When Jeff Bezos announced that Amazon would be raising its minimum wage to $15 an hour last week, the reception was rapturous. The Seattle Times called it “the just thing.” “Good for them,” said President Trump’s chief economic adviser Larry Kudlow. “I’m in favor of higher wages.” Bloomberg called it proof that “an even higher minimum wage is probably safe for big, productive cities.” Senator Bernie Sanders, a chief Bezos antagonist, called it “enormously important.” “Unequivocally good news,” said The Washington Post.
The latter is owned by Jeff Bezos, an all-too-easily forgotten point these days. Because for all the questions to follow this announcement — Why now? What is Amazon eliminating to pay for this? How much praise does Bezos, recently crowned the World’s Richest Man, deserve while paying, as of 2017, a median Amazon income of $28,446? — we are not asking the real one.
$28K? sheesh, what a pennypincher.
When did we become The United States of Amazon?
“Amazonia” sounds exactly like the post-nation we’re careening towards. Lots of jungle, lots of inequality, lots of danger. A place Norman Rockwell wouldn’t recognize.
In his best-selling book “The Four: The Hidden DNA of Amazon, Apple, Facebook and Google,”
Galloway cites some arresting statistics: Far fewer U.S. households have a gun than Amazon Prime, by 30 to 64 percent. More Americans have Prime than voted in 2016 (55 percent), or earn $50,000 or more a year (55 percent), or go to church (51 percent). He calls Amazon’s ability to woo Prime subscribers at a $119 yearly cost the equivalent of “entering into a monogamous relationship” with its consumers, who as of 2016 spent, on average, $193 per month. (Non-Prime members average $138 per month.)
From 2006 to 2016 Amazon’s stock price growth surged by 1,910 percent, destroying Sears, J.C. Penney, Kmart, Best Buy, Macy’s, Nordstrom, Target and Walmart.
Perhaps most importantly: Since the Great Recession, Amazon has paid just $1.4 billion in corporate taxes compared to Walmart’s $64 billion.
Eye-popping stat. The southern border Wall is projected to cost $20 billion. If Amazon was fairly taxed, the company could have funded three Walls.
“We have institutionalized a regressive corporate tax structure at the hands of our idolatry of innovators and Amazon,” Galloway says. In 2017, Amazon paid nothing in federal tax.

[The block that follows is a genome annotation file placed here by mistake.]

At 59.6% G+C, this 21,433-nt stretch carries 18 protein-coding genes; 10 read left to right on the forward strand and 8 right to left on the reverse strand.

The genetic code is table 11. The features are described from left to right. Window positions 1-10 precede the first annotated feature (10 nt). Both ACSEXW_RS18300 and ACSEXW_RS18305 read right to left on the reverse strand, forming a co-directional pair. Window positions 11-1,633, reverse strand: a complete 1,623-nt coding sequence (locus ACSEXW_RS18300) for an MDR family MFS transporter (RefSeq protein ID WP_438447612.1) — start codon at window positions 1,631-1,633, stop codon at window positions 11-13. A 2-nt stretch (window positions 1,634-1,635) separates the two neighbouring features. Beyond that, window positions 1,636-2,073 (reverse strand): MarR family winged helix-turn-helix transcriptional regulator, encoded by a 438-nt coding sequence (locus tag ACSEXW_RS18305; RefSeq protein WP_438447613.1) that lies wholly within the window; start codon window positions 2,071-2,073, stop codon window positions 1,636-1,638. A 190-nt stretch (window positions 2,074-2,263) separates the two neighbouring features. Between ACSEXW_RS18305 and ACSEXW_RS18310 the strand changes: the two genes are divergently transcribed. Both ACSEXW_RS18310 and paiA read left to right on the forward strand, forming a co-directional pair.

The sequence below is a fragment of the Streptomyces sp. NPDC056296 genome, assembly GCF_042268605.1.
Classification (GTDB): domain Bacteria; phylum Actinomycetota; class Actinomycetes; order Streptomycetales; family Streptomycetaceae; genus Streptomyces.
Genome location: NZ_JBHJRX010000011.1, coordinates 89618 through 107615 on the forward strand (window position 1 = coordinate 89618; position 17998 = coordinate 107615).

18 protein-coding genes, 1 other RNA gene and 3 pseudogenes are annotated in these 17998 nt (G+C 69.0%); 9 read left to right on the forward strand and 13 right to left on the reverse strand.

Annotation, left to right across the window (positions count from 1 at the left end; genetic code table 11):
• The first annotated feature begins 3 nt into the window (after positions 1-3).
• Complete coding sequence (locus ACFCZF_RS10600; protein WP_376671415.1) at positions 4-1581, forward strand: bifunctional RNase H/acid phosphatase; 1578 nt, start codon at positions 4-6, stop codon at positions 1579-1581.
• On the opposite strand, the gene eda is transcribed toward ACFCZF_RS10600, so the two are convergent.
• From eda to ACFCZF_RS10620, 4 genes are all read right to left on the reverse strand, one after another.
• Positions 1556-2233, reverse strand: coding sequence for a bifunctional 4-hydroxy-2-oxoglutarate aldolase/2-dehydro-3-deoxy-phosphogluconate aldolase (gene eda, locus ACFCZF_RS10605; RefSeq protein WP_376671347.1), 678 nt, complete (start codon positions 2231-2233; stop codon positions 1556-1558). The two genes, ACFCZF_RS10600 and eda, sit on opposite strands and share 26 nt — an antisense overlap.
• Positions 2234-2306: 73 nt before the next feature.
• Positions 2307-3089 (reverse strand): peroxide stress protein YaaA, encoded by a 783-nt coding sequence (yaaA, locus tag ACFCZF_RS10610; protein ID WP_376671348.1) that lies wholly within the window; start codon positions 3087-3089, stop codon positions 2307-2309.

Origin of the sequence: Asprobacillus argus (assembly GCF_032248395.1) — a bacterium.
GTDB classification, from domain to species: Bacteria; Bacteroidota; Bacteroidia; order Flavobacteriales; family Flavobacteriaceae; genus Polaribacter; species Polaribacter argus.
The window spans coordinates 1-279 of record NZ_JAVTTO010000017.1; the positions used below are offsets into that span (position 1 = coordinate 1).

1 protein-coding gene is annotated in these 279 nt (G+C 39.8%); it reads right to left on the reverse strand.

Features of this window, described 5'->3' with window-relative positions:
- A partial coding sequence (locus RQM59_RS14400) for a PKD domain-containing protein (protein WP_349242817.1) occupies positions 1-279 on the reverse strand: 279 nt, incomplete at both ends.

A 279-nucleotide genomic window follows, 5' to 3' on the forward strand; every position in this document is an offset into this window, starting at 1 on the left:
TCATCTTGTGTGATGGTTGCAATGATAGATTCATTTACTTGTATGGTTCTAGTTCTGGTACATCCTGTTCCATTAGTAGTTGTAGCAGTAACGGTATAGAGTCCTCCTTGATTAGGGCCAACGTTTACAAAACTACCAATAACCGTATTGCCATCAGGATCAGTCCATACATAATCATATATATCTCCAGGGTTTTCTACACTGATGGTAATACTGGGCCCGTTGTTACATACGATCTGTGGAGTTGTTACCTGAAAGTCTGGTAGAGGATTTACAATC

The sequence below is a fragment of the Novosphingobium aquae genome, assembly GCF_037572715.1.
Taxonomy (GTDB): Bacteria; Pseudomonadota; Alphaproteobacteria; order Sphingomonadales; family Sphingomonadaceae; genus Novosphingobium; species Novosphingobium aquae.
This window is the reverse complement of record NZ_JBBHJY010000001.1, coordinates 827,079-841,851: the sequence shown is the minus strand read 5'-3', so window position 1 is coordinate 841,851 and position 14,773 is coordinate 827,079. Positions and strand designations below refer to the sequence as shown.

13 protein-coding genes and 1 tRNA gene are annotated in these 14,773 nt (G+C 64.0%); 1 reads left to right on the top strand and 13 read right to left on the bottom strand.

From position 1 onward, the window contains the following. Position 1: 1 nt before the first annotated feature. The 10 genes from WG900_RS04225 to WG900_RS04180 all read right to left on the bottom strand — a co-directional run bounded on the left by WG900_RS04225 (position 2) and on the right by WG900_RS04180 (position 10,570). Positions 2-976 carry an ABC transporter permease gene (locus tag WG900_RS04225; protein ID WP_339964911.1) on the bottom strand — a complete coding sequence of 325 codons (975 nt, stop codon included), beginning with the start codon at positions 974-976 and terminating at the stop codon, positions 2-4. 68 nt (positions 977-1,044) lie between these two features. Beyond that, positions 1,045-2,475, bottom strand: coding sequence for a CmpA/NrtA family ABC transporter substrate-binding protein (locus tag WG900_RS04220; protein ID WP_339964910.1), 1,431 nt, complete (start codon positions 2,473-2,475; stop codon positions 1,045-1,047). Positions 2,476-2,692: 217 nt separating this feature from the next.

The bugman idolizes rootless nerd billionaires.
The company is now on pace to become the largest clothing retailer in the country by 2021 and has become the most valuable company on the planet without ever posting substantial profit.
Think about that. Perhaps no other publicly traded company aside from Tesla has convinced the markets and investors of future profitability with such lopsided margins.
And Amazon has made itself such an indispensable part of the supply chain that it sets the price points of just about everything. If you are someone who makes something or sells something, from books to fire pits to flat- screen TVs, Amazon tells you what the market — its market — will bear. Its limitless supply of cash means it can undercut any other retailer in any space it wants to dominate.
MUH FREE MARKET
In a world where so much is now controlled by so few — there are five big book publishers left, five Hollywood studios, five large health insurers, four phone providers and four cable companies — and this summer AT&T bought Time Warner — Amazon’s reach is terrifying.
We live in a Gelded Age of Oligarchs that would make the robber barons of the late 19th Century blush. This is beyond monopoly; this is rule by deracinated techlord. A corporatocracy.
Its ostensible search for the next city to house its second headquarters has become “the Olympics on steroids,” Galloway says, with state and local governments promising tax breaks that would starve funding for schools, police and fire departments. We have a new national holiday, Amazon Prime Day. Alexa and Echo, Amazon’s cloud-based voice-operated systems, sit in an estimated 40 million homes and spy on us, reporting our moods, tastes, wants, needs and fears back to HQ.
Yet we don’t fear Alexa.
We have become soy-stuffed sheep easily led to the slaughter. Our way of life, our values, our cherished traditions and once-revered institutions, our social accord, our Pleasantvilles….all of it under the butcher’s knife, served to the salivating maw of Globohomo.